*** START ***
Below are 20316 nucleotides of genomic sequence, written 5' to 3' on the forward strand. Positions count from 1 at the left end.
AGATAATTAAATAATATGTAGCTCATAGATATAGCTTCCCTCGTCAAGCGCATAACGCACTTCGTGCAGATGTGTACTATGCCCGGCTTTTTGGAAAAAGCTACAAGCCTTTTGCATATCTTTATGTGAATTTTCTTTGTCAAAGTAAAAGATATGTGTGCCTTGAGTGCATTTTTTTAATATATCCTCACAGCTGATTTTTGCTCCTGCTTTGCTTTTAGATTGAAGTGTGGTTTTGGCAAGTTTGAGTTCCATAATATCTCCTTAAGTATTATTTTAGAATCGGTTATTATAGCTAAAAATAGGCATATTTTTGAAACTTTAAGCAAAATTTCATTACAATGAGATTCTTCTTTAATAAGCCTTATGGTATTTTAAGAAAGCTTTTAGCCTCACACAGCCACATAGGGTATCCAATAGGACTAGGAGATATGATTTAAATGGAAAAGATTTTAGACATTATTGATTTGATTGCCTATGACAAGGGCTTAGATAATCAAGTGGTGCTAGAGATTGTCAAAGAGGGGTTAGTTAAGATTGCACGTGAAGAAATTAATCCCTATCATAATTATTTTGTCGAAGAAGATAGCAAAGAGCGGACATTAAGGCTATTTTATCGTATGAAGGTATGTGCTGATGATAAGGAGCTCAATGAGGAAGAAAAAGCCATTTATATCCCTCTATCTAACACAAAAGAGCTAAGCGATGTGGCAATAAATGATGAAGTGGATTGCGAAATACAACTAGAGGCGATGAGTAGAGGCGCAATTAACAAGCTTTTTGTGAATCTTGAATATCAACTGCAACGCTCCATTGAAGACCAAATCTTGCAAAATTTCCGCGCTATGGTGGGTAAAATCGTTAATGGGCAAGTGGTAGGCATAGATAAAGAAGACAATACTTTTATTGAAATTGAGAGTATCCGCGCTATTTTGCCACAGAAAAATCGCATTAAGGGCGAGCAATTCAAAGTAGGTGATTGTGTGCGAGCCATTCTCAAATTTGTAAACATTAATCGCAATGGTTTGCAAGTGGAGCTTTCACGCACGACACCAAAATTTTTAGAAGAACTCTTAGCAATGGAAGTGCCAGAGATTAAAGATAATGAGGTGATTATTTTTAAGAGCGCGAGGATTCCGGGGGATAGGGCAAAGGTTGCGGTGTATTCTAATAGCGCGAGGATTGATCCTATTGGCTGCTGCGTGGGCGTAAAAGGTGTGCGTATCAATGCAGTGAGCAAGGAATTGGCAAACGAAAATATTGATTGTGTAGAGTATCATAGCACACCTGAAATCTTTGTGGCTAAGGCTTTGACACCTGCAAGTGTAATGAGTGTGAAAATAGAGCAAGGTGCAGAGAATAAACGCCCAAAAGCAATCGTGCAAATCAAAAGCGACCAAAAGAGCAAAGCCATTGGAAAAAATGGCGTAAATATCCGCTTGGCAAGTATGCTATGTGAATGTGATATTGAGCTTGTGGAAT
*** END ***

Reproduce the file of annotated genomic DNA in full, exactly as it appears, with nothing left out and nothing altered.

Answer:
Below are 20316 nucleotides of genomic sequence, written 5' to 3' on the forward strand. Positions count from 1 at the left end.
AGATAATTAAATAATATGTAGCTCATAGATATAGCTTCCCTCGTCAAGCGCATAACGCACTTCGTGCAGATGTGTACTATGCCCGGCTTTTTGGAAAAAGCTACAAGCCTTTTGCATATCTTTATGTGAATTTTCTTTGTCAAAGTAAAAGATATGTGTGCCTTGAGTGCATTTTTTTAATATATCCTCACAGCTGATTTTTGCTCCTGCTTTGCTTTTAGATTGAAGTGTGGTTTTGGCAAGTTTGAGTTCCATAATATCTCCTTAAGTATTATTTTAGAATCGGTTATTATAGCTAAAAATAGGCATATTTTTGAAACTTTAAGCAAAATTTCATTACAATGAGATTCTTCTTTAATAAGCCTTATGGTATTTTAAGAAAGCTTTTAGCCTCACACAGCCACATAGGGTATCCAATAGGACTAGGAGATATGATTTAAATGGAAAAGATTTTAGACATTATTGATTTGATTGCCTATGACAAGGGCTTAGATAATCAAGTGGTGCTAGAGATTGTCAAAGAGGGGTTAGTTAAGATTGCACGTGAAGAAATTAATCCCTATCATAATTATTTTGTCGAAGAAGATAGCAAAGAGCGGACATTAAGGCTATTTTATCGTATGAAGGTATGTGCTGATGATAAGGAGCTCAATGAGGAAGAAAAAGCCATTTATATCCCTCTATCTAACACAAAAGAGCTAAGCGATGTGGCAATAAATGATGAAGTGGATTGCGAAATACAACTAGAGGCGATGAGTAGAGGCGCAATTAACAAGCTTTTTGTGAATCTTGAATATCAACTGCAACGCTCCATTGAAGACCAAATCTTGCAAAATTTCCGCGCTATGGTGGGTAAAATCGTTAATGGGCAAGTGGTAGGCATAGATAAAGAAGACAATACTTTTATTGAAATTGAGAGTATCCGCGCTATTTTGCCACAGAAAAATCGCATTAAGGGCGAGCAATTCAAAGTAGGTGATTGTGTGCGAGCCATTCTCAAATTTGTAAACATTAATCGCAATGGTTTGCAAGTGGAGCTTTCACGCACGACACCAAAATTTTTAGAAGAACTCTTAGCAATGGAAGTGCCAGAGATTAAAGATAATGAGGTGATTATTTTTAAGAGCGCGAGGATTCCGGGGGATAGGGCAAAGGTTGCGGTGTATTCTAATAGCGCGAGGATTGATCCTATTGGCTGCTGCGTGGGCGTAAAAGGTGTGCGTATCAATGCAGTGAGCAAGGAATTGGCAAACGAAAATATTGATTGTGTAGAGTATCATAGCACACCTGAAATCTTTGTGGCTAAGGCTTTGACACCTGCAAGTGTAATGAGTGTGAAAATAGAGCAAGGTGCAGAGAATAAACGCCCAAAAGCAATCGTGCAAATCAAAAGCGACCAAAAGAGCAAAGCCATTGGAAAAAATGGCGTAAATATCCGCTTGGCAAGTATGCTATGTGAATGTGATATTGAGCTTGTGGAAT